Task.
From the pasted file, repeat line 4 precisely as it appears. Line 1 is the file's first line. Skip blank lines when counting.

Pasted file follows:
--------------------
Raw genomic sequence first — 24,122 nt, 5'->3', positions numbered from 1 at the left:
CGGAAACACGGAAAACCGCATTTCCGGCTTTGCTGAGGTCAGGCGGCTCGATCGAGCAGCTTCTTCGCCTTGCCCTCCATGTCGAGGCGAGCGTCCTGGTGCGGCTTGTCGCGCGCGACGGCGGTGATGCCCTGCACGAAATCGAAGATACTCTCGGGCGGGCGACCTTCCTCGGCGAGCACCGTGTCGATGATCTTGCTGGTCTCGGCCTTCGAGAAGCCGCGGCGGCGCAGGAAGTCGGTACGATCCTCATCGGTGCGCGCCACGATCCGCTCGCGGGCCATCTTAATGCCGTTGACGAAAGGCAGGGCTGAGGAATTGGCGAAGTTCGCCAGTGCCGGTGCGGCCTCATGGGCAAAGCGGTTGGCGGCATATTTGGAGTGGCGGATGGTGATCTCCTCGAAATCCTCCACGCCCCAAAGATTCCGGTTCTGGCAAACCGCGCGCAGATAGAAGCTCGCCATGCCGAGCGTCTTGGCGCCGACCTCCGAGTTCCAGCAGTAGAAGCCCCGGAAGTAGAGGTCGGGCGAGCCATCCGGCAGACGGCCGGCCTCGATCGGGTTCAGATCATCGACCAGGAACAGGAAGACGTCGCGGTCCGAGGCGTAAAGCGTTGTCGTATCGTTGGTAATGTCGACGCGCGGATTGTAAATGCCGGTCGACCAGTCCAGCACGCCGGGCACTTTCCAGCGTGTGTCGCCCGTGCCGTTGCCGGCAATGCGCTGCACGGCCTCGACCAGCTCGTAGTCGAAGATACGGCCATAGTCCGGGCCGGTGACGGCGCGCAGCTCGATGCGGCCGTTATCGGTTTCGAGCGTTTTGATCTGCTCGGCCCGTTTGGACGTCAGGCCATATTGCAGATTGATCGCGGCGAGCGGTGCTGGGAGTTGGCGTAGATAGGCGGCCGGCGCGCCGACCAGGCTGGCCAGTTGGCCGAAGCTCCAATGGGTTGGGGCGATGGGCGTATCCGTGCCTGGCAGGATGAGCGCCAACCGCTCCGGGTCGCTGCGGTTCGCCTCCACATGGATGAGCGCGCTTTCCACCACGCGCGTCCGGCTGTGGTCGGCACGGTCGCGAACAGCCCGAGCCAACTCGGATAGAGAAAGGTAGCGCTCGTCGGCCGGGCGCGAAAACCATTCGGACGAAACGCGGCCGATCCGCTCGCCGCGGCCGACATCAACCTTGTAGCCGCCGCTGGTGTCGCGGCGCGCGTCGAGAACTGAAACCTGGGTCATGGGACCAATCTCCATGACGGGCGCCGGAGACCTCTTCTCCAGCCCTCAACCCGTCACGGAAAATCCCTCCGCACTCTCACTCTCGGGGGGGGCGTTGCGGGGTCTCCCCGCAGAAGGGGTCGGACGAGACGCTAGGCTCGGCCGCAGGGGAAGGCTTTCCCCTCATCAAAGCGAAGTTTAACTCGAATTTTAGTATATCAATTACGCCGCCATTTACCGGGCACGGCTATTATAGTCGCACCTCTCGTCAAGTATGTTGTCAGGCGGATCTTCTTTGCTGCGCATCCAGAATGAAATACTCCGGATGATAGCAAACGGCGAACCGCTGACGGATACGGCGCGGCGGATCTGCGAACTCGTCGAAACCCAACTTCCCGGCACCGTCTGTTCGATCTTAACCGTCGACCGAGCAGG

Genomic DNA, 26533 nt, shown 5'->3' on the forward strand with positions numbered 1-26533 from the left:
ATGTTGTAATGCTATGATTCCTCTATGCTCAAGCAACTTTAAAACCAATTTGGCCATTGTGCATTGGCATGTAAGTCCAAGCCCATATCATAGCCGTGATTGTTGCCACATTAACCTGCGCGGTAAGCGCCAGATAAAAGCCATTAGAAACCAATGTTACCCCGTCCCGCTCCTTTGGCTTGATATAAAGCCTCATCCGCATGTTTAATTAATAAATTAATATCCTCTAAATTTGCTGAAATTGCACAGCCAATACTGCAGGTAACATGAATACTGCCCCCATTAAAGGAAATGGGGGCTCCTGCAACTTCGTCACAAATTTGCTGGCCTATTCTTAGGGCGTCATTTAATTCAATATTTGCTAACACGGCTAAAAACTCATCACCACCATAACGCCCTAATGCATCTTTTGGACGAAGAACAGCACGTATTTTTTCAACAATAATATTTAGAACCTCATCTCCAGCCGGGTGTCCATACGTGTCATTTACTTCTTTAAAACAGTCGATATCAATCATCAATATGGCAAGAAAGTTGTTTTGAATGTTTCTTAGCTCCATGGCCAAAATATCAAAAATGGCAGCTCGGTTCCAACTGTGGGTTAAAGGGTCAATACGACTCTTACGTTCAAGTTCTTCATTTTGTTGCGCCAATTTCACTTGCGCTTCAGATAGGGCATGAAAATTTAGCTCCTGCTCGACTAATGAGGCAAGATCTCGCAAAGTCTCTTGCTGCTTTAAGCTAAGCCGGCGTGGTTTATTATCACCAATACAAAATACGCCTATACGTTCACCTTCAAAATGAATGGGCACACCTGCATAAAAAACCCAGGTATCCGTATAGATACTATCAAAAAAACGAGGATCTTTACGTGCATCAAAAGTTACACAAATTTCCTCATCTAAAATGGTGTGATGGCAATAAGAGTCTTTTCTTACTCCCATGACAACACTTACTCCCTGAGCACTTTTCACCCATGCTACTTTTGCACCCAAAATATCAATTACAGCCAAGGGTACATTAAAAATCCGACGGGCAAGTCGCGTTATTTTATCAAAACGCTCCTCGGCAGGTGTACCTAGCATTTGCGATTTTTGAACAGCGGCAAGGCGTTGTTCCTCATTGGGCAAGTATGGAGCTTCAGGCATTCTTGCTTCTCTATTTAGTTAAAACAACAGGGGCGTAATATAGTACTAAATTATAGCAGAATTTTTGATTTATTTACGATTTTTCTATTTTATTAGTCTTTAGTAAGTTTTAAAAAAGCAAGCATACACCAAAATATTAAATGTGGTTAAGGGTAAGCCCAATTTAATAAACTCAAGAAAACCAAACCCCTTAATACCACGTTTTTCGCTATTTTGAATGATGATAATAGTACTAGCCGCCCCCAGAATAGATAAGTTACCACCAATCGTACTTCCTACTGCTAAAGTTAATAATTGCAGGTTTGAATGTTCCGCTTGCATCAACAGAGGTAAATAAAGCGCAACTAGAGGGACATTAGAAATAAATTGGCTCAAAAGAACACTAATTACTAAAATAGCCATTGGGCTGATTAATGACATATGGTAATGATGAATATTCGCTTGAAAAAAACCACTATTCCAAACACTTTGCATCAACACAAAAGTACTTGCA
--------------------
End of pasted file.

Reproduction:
ATGTTGTAATGCTATGATTCCTCTATGCTCAAGCAACTTTAAAACCAATTTGGCCATTGTGCATTGGCATGTAAGTCCAAGCCCATATCATAGCCGTGATTGTTGCCACATTAACCTGCGCGGTAAGCGCCAGATAAAAGCCATTAGAAACCAATGTTACCCCGTCCCGCTCCTTTGGCTTGATATAAAGCCTCATCCGCATGTTTAATTAATAAATTAATATCCTCTAAATTTGCTGAAATTGCACAGCCAATACTGCAGGTAACATGAATACTGCCCCCATTAAAGGAAATGGGGGCTCCTGCAACTTCGTCACAAATTTGCTGGCCTATTCTTAGGGCGTCATTTAATTCAATATTTGCTAACACGGCTAAAAACTCATCACCACCATAACGCCCTAATGCATCTTTTGGACGAAGAACAGCACGTATTTTTTCAACAATAATATTTAGAACCTCATCTCCAGCCGGGTGTCCATACGTGTCATTTACTTCTTTAAAACAGTCGATATCAATCATCAATATGGCAAGAAAGTTGTTTTGAATGTTTCTTAGCTCCATGGCCAAAATATCAAAAATGGCAGCTCGGTTCCAACTGTGGGTTAAAGGGTCAATACGACTCTTACGTTCAAGTTCTTCATTTTGTTGCGCCAATTTCACTTGCGCTTCAGATAGGGCATGAAAATTTAGCTCCTGCTCGACTAATGAGGCAAGATCTCGCAAAGTCTCTTGCTGCTTTAAGCTAAGCCGGCGTGGTTTATTATCACCAATACAAAATACGCCTATACGTTCACCTTCAAAATGAATGGGCACACCTGCATAAAAAACCCAGGTATCCGTATAGATACTATCAAAAAAACGAGGATCTTTACGTGCATCAAAAGTTACACAAATTTCCTCATCTAAAATGGTGTGATGGCAATAAGAGTCTTTTCTTACTCCCATGACAACACTTACTCCCTGAGCACTTTTCACCCATGCTACTTTTGCACCCAAAATATCAATTACAGCCAAGGGTACATTAAAAATCCGACGGGCAAGTCGCGTTATTTTATCAAAACGCTCCTCGGCAGGTGTACCTAGCATTTGCGATTTTTGAACAGCGGCAAGGCGTTGTTCCTCATTGGGCAAGTATGGAGCTTCAGGCATTCTTGCTTCTCTATTTAGTTAAAACAACAGGGGCGTAATATAGTACTAAATTATAGCAGAATTTTTGATTTATTTACGATTTTTCTATTTTATTAGTCTTTAGTAAGTTTTAAAAAAGCAAGCATACACCAAAATATTAAATGTGGTTAAGGGTAAGCCCAATTTAATAAACTCAAGAAAACCAAACCCCTTAATACCACGTTTTTCGCTATTTTGAATGATGATAATAGTACTAGCCGCCCCCAGAATAGATAAGTTACCACCAATCGTACTTCCTACTGCTAAAGTTAATAATTGCAGGTTTGAATGTTCCGCTTGCATCAACAGAGGTAAATAAAGCGCAACTAGAGGGACATTAGAAATAAATTGGCTCAAAAGAACACTAATTACTAAAATAGCCATTGGGCTGATTAATGACATATGGTAATGATGAATATTCGCTTGAAAAAAACCACTATTCCAAACACTTTGCATCAACACAAAAGTACTTGCA